Rupert Murdoch admits phone hacking cover up
Rob Houglum LeadLinkMedia.com Thursday, April 26, 2012
Rupert Murdoch has confessed to the Leveson investigation there had been a "cover-up" at Stories World over the phone-hacking scandal.
Murdoch, the news Co chairman and Manager, giving his second day of evidence to the investigation in London, said that he was "misinformed and shielded" from what was going on at the News of the Earth, adding that there was a "cover-up".
Robert Jay QC, counsel to the investigation, said there had been a consistent theme of cover-up during the phone-hacking scandal, and asked Murdoch where he believed this emanated from. "I think from inside the news of the World," he answered.
Murdoch declared there were "one or 2 very powerful characters" on the now-defunct Sunday paper who, according to reported statements, had banned folk from talking to Rebekah Brooks and James Murdoch, at the time Stories Global Chief Executive and head honcho respectively.
Murdoch asserted a Stories of the Planet editor was appointed referring to Colin Myler, although he did not name him at that point "with specific instructions to discover what was going on". "He did, I believe, put in two or three new steps of regulation but never reported back that there had been more hacking than we had been told."
Myler was appointed in January 2007, after the News of the Planet royal newshound, Clive Goodman, and PI Glenn Mulcaire admitted telephone hacking and went to prison. His predecessor, Andy Coulson, denied any awareness of telephone hacking but resigned, exclaiming he took responsibilty for what occurred.
Murdoch said to the investigation Myler "would not have been my choice" and he was the choice of Les Hinton, who at the time was News International's executive boss. He claimed he suspected at the time there were stronger applicants from Stories International sister title the Sun.
Jay then questioned if Myler was a puny individual and wrong man for the job. "I would say that was a slight exaggeration," responded Murdoch. "I would hope Mr Myler would do what he was commissioned to do."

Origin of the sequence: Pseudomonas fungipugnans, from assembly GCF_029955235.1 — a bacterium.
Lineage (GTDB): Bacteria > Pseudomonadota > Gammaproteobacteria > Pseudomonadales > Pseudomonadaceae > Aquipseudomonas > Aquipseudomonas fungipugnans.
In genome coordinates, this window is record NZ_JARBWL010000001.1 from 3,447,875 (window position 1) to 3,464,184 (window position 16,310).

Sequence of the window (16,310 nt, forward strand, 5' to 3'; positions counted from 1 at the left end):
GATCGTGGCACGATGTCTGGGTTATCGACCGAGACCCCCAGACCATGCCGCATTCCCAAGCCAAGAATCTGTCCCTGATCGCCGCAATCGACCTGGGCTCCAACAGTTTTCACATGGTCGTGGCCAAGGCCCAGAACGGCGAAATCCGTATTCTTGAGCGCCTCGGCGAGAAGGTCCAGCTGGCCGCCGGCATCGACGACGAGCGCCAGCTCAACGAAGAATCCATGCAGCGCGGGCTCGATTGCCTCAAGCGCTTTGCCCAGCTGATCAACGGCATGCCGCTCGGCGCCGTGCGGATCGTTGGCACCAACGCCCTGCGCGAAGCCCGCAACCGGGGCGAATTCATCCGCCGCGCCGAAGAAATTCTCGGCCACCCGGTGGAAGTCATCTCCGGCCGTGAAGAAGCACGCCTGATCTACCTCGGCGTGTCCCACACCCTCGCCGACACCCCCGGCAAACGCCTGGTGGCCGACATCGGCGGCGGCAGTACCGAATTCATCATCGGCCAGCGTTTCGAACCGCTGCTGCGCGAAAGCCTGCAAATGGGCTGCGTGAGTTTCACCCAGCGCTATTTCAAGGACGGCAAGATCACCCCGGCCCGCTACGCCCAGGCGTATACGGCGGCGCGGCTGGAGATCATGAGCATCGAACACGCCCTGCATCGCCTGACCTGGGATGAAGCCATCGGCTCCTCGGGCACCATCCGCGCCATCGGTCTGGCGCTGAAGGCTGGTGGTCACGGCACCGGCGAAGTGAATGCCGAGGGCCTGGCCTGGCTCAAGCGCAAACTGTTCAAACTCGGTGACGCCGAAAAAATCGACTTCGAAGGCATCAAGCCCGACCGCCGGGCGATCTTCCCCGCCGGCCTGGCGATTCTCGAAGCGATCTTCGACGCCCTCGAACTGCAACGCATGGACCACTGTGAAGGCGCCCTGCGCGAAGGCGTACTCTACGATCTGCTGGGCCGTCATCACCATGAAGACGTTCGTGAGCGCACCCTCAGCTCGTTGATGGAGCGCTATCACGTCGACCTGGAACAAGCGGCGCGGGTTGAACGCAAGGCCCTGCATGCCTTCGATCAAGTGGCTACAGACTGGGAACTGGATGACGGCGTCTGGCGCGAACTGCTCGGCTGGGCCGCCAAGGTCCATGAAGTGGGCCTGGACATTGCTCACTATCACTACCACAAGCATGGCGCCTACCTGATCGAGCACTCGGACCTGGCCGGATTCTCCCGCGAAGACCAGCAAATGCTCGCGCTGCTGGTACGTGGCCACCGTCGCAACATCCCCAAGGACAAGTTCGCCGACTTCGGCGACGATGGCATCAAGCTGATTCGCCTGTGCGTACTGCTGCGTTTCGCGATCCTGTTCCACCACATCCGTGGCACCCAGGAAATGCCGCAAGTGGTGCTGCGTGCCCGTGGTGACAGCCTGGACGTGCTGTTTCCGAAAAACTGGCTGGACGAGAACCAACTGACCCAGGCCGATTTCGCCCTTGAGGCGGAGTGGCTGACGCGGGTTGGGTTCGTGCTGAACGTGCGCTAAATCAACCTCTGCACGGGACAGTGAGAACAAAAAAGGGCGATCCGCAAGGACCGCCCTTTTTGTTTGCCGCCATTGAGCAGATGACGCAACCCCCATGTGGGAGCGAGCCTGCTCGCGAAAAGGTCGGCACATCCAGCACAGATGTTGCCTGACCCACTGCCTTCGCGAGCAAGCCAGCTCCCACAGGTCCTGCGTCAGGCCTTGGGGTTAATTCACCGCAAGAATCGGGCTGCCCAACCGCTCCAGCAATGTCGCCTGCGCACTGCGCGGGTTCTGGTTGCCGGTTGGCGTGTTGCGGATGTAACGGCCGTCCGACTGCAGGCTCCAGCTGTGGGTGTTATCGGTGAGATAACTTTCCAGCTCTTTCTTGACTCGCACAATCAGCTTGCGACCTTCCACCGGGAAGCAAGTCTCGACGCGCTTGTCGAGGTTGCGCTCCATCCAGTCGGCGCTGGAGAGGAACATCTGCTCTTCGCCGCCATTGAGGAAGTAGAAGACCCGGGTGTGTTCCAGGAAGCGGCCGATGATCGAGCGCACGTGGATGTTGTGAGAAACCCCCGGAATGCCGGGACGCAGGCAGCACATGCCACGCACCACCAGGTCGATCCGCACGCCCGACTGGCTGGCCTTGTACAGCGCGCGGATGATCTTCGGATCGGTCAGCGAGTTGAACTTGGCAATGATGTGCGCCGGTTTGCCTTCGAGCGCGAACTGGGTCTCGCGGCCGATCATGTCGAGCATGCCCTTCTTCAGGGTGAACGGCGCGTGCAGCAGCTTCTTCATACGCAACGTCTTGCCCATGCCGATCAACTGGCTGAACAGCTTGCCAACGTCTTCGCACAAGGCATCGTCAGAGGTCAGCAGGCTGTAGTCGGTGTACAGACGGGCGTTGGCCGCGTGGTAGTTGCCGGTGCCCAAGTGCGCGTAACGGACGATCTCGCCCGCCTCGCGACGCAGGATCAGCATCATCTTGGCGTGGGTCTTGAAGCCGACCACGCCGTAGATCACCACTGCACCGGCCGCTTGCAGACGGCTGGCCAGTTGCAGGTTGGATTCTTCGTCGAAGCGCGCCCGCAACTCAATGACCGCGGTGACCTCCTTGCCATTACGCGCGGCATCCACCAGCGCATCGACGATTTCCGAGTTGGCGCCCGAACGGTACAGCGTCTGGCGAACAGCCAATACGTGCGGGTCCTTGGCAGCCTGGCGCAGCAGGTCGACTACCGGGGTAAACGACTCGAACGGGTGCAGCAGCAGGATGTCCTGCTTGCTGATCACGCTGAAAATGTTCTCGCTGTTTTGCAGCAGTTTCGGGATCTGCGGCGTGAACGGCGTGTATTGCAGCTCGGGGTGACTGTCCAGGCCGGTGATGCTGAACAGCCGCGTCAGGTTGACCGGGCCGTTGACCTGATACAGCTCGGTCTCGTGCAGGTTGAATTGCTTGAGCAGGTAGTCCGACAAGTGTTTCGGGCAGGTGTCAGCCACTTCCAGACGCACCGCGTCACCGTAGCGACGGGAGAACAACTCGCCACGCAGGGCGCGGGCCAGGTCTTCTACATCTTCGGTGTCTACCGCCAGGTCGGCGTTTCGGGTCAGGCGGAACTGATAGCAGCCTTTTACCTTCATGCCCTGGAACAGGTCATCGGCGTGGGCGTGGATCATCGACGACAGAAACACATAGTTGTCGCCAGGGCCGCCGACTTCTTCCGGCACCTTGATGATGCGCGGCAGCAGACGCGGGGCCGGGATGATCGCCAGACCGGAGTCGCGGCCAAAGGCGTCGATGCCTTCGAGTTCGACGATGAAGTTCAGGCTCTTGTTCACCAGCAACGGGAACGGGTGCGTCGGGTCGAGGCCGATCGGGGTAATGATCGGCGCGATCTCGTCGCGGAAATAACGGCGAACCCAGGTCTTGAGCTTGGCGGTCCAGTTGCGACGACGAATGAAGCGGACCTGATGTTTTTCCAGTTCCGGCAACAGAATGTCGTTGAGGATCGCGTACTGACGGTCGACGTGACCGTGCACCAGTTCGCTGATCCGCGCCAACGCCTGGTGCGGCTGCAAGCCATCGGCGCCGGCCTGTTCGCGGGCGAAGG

When asked by Jay whether Reports Company had managed the legal likelihood of phone hacking by covering it up, Murdoch responded : "No. There was no attempt either at my level or one or two levels below to cover it up. We set up investigation after inquiry, we employed legal firm after legal firm. Maybe we relied too much on the conclusions of the police.
"Our reply was far too defensive and worse, disrespectful of parliament."
Murdoch later exposed he wished that he had closed the news of the Planet earlier and also admitted he panicked when the phone-hacking affair blew up into a major scandal in July 2011.
"When the Milly Dowler [story] was first given gigantic PR, I think papers took the chance to make this a huge national scandal. It made folks all over the land conscious of this, you could feel the blast coming in the window," he told the inquiry.
"I'll say it succinctly : I panicked, but I am glad I did. And I'm sorry I didn't close it years before and put a Sun on Sun. in. I tell you what held us back : Stories of the Earth readers. Only half them read the Sun. Only 1 / 4, regular."
Murdoch said he also made a major mistake listening to lawyers when Goodman alleged that others on the News of the World knew about the phone hacking.
"I should have thrown all of the lawyers out of the place and seen Mr Goodman one on one and cross-examined him myself and made up my mind, perhaps correctly or wrongly, was he being truthful? And if I had come to the opinion that he was being truthful, I would have gone in and ripped the place apart and we wouldn't be here today," he explained.
Earlier in the hearing, Murdoch concluded with Jay that the phone-hacking scandal had forced Reports Corp to drop its debatable £8bn takeover bid for BSkyB in July 2011.
He told the Leveson investigation the scandal spiralled into a "great, state" issue after it emerged the Stories of the World intercepted the voicemail messages of the murdered teenager Milly Dowler.
Reports Corp withdrew its bid for BSkyB in July last year, nine days after the Guardian disclosed that Dowler's telephone had been hacked by the Sun. tabloid.
Asked by Jay whether the Dowler claims eventually derailed the bid, Murdoch expounded : "Well, I don't know whether we are able to put it down to the Milly Dowler misfortune, but the hacking scandal, yes."
He added : "The hacking scandal wasn't a great countrywide thing until the Milly Dowler declaration, half which - look, I am not making any excuses for it at all, but half that has been rather disowned by the police."
Murdoch also said he was surprised at the extent of lobbying of the culture secretary, Jeremy Hunt's office by Fred Michel, the news Company public affairs executive, while the Sky takeover bid was under regulatory perusal between June 2010 and July 2011.
Murdoch declined to criticise Michel, but said he could have used "a bit of exaggeration" to tell his boy James about his claimed nearness to the culture secretary.
Michel's activities were disclosed in a series of mails between him and James Murdoch, the news Corp assistant chief operating officer, that were submitted to the Leveson investigation and revealed on Monday.
Hunt's special adviser who dealt with Michel during the Sky bid, Adam Smith, resigned on Wed..
Hunt made a statement to the Commons protecting his conduct over the takeover bid, but is still facing calls from Labour leader Ed Miliband to.
Tags: Rupert Murdoch, phone hacking, cover up, FOX NEWS